- 2D Dirac electrons in 3D materials
- Award date
- 8 May 2018
- Number of pages
- Document type
- PhD thesis
- Faculty of Science (FNWI)
- Van der Waals-Zeeman Institute (WZI)
Quantum materials pack the spooky properties of quantum mechanics into real-life materials you can make, pick up with tweezers and study in the lab. Those of interest to us show special electronic properties of great fundamental interest and have applications potential for future computer and electronics technologies. This thesis studies quantum materials in which the electronic states possess a special kind of twist, giving them a different topology to their regular electronic material cousins. Picturing the difference between a Möbius strip and a regular loop helps us get the idea of objects with differing topology.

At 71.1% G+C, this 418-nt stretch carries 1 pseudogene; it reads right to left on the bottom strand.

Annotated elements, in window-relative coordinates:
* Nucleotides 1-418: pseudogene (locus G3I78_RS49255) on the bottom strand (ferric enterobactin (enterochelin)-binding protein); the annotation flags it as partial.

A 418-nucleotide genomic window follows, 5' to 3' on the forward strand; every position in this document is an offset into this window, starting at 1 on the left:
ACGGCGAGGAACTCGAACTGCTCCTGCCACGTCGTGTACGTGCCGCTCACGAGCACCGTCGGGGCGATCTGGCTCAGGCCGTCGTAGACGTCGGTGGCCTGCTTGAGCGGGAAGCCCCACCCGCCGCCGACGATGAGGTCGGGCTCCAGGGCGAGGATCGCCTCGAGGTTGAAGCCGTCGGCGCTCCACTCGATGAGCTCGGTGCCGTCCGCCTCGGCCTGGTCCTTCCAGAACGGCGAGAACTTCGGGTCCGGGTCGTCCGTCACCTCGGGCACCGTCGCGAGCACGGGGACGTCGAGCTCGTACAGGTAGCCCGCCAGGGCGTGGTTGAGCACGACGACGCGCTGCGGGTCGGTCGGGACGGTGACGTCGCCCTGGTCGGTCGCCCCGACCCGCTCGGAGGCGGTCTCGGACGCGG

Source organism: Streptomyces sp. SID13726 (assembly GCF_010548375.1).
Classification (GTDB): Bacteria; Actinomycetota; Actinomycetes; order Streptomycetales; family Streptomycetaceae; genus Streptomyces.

The research presented investigates the electronic states directly, using the photoelectric effect in angle resolved photoemission spectroscopy (ARPES) experiments, and was carried out on the candidate quasi-2D Dirac semimetal - SrMnSb2, a trio of rare earth hexaboride compounds, namely SmB6, YbB6 and CeB6, and on Bi-based 3D topological insulators. All of these materials families are predicted to be of the topological, twisty kind, and the final score from our experimental results from ARPES, combined with a varying mix of transport measurements in high magnetic fields, scanning tunneling microscopy and theoretical calculations of the electronic states is as follows. For SrMnSb2 the answer is no (= regular loop), for the hexaborides the jury is still out and for the Bi-based topological insulators the answer is definitely yes (= Möbius strip), whereby interesting effects involving extreme ultraviolet illumination offer new methods to understand and tune the twisty electronic states at the surface of these systems.
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